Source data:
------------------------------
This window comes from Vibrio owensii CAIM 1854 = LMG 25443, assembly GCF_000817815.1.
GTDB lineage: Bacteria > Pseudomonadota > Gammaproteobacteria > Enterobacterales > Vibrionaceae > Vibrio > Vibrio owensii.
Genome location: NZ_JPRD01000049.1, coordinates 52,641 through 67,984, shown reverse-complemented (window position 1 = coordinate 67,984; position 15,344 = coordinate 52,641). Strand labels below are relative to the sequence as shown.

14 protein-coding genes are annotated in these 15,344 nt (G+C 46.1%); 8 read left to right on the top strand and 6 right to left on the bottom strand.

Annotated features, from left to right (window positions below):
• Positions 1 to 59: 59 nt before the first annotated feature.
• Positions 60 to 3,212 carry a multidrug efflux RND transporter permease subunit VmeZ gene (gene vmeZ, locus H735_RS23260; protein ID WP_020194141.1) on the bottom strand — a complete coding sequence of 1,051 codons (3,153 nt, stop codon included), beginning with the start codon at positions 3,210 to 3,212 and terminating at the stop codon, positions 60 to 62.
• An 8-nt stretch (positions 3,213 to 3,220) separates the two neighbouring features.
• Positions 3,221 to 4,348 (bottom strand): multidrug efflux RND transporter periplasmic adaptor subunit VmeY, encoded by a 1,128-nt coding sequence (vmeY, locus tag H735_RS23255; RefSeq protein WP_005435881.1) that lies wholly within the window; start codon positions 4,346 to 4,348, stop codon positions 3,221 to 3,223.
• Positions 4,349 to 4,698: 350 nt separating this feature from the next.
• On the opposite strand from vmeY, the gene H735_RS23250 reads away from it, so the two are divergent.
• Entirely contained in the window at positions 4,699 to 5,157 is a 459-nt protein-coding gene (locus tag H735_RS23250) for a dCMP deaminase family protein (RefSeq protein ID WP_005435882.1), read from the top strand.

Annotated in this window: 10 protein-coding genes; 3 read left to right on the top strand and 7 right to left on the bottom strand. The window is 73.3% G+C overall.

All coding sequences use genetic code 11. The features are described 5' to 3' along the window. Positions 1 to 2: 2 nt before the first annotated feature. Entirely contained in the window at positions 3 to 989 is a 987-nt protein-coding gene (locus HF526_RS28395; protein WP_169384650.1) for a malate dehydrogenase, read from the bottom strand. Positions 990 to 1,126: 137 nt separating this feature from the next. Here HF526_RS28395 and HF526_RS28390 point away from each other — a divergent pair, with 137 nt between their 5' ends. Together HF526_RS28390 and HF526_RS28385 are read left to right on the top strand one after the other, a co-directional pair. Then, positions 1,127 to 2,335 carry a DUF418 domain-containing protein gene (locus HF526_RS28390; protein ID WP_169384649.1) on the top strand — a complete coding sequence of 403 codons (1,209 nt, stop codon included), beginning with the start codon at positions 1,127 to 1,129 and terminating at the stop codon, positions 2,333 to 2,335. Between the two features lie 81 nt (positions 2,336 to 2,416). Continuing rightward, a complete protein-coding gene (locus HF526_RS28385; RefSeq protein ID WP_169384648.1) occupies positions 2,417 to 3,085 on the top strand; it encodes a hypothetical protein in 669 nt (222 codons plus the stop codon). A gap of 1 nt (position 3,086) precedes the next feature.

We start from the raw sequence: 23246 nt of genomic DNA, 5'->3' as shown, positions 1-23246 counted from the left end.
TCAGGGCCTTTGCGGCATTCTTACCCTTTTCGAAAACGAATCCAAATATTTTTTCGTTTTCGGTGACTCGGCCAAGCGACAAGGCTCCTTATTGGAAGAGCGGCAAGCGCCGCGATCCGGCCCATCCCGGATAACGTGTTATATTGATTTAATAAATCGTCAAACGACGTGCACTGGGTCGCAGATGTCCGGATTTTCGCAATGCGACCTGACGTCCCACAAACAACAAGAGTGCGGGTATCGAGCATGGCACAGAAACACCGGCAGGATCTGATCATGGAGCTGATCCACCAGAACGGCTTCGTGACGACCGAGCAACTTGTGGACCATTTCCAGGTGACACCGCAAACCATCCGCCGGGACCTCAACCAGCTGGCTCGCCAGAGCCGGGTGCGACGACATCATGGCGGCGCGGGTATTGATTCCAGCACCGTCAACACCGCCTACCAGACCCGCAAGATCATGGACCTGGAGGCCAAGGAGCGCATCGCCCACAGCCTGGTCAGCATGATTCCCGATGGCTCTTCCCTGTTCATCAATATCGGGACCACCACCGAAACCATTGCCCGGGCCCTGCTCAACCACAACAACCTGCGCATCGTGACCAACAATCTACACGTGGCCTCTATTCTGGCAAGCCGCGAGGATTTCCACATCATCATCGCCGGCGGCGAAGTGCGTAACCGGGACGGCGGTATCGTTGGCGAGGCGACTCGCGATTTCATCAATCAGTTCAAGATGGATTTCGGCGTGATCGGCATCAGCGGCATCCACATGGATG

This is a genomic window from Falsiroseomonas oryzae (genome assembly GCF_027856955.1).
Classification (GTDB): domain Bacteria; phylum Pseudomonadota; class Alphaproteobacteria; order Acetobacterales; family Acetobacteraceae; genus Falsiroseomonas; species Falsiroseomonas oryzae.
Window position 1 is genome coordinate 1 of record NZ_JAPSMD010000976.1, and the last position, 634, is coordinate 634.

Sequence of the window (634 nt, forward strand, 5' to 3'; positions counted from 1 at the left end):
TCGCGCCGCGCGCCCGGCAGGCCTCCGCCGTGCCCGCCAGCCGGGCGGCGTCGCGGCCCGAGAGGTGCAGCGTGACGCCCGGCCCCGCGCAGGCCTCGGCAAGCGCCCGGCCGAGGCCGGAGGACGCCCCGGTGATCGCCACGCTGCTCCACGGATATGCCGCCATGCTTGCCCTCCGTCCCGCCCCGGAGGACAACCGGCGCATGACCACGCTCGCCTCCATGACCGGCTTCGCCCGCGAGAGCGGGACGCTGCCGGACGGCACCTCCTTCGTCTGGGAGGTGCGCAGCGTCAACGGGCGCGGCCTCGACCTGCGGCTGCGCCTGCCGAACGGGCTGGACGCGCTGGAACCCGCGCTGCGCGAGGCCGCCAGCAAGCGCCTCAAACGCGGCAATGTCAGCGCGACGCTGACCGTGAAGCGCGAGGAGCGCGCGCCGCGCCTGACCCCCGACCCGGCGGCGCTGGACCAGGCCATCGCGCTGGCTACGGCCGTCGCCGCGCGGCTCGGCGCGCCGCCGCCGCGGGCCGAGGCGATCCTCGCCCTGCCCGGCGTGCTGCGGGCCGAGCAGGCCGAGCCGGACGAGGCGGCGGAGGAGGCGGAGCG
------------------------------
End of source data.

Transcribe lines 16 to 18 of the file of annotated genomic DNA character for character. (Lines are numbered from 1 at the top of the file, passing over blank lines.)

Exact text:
TCAGGGCCTTTGCGGCATTCTTACCCTTTTCGAAAACGAATCCAAATATTTTTTCGTTTTCGGTGACTCGGCCAAGCGACAAGGCTCCTTATTGGAAGAGCGGCAAGCGCCGCGATCCGGCCCATCCCGGATAACGTGTTATATTGATTTAATAAATCGTCAAACGACGTGCACTGGGTCGCAGATGTCCGGATTTTCGCAATGCGACCTGACGTCCCACAAACAACAAGAGTGCGGGTATCGAGCATGGCACAGAAACACCGGCAGGATCTGATCATGGAGCTGATCCACCAGAACGGCTTCGTGACGACCGAGCAACTTGTGGACCATTTCCAGGTGACACCGCAAACCATCCGCCGGGACCTCAACCAGCTGGCTCGCCAGAGCCGGGTGCGACGACATCATGGCGGCGCGGGTATTGATTCCAGCACCGTCAACACCGCCTACCAGACCCGCAAGATCATGGACCTGGAGGCCAAGGAGCGCATCGCCCACAGCCTGGTCAGCATGATTCCCGATGGCTCTTCCCTGTTCATCAATATCGGGACCACCACCGAAACCATTGCCCGGGCCCTGCTCAACCACAACAACCTGCGCATCGTGACCAACAATCTACACGTGGCCTCTATTCTGGCAAGCCGCGAGGATTTCCACATCATCATCGCCGGCGGCGAAGTGCGTAACCGGGACGGCGGTATCGTTGGCGAGGCGACTCGCGATTTCATCAATCAGTTCAAGATGGATTTCGGCGTGATCGGCATCAGCGGCATCCACATGGATG

This is a genomic window from Falsiroseomonas oryzae (genome assembly GCF_027856955.1).
Classification (GTDB): domain Bacteria; phylum Pseudomonadota; class Alphaproteobacteria; order Acetobacterales; family Acetobacteraceae; genus Falsiroseomonas; species Falsiroseomonas oryzae.